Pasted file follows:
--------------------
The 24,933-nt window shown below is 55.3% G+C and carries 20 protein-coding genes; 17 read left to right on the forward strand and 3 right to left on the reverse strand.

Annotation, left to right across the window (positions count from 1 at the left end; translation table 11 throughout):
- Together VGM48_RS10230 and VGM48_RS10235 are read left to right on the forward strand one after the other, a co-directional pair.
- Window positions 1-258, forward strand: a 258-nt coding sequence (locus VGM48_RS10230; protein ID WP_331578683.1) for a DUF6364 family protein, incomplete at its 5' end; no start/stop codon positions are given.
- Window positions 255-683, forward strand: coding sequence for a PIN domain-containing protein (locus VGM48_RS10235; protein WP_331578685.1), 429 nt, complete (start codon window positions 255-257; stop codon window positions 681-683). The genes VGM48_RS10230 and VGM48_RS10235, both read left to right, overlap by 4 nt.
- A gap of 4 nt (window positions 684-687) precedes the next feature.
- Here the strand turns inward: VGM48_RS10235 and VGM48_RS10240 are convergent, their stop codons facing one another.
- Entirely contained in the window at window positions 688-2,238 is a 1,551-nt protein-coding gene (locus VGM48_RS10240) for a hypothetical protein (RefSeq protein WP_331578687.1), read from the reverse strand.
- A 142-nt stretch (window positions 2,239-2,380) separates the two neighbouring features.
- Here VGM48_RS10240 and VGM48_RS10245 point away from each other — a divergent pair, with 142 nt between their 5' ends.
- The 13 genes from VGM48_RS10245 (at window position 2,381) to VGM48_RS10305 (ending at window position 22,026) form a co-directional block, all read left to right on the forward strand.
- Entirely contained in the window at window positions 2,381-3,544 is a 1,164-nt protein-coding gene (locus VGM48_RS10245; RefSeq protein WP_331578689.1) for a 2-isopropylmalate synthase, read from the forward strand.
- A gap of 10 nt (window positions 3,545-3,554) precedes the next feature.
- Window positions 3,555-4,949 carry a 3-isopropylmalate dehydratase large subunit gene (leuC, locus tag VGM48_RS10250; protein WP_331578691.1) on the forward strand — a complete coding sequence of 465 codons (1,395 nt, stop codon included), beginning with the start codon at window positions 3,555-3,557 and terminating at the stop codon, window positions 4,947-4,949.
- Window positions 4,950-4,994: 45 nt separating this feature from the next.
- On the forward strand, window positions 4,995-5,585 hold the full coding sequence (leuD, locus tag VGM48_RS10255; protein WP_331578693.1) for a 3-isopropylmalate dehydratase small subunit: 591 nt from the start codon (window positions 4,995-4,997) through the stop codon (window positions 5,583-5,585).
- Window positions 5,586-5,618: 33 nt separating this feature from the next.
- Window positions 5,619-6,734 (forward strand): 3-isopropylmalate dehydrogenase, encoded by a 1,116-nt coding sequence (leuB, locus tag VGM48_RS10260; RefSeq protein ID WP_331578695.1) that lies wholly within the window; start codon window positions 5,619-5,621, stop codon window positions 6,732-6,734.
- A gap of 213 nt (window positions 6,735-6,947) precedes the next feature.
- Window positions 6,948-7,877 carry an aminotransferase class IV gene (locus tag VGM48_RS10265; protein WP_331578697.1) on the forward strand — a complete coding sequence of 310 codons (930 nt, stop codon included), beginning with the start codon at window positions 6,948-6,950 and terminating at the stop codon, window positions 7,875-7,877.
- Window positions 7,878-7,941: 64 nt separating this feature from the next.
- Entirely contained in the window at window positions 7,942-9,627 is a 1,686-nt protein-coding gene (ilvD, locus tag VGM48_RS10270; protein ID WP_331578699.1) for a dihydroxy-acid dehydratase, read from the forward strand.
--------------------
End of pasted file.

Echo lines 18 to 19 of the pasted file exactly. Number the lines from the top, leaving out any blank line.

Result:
- Window positions 5,619-6,734 (forward strand): 3-isopropylmalate dehydrogenase, encoded by a 1,116-nt coding sequence (leuB, locus tag VGM48_RS10260; RefSeq protein ID WP_331578695.1) that lies wholly within the window; start codon window positions 5,619-5,621, stop codon window positions 6,732-6,734.
- A gap of 213 nt (window positions 6,735-6,947) precedes the next feature.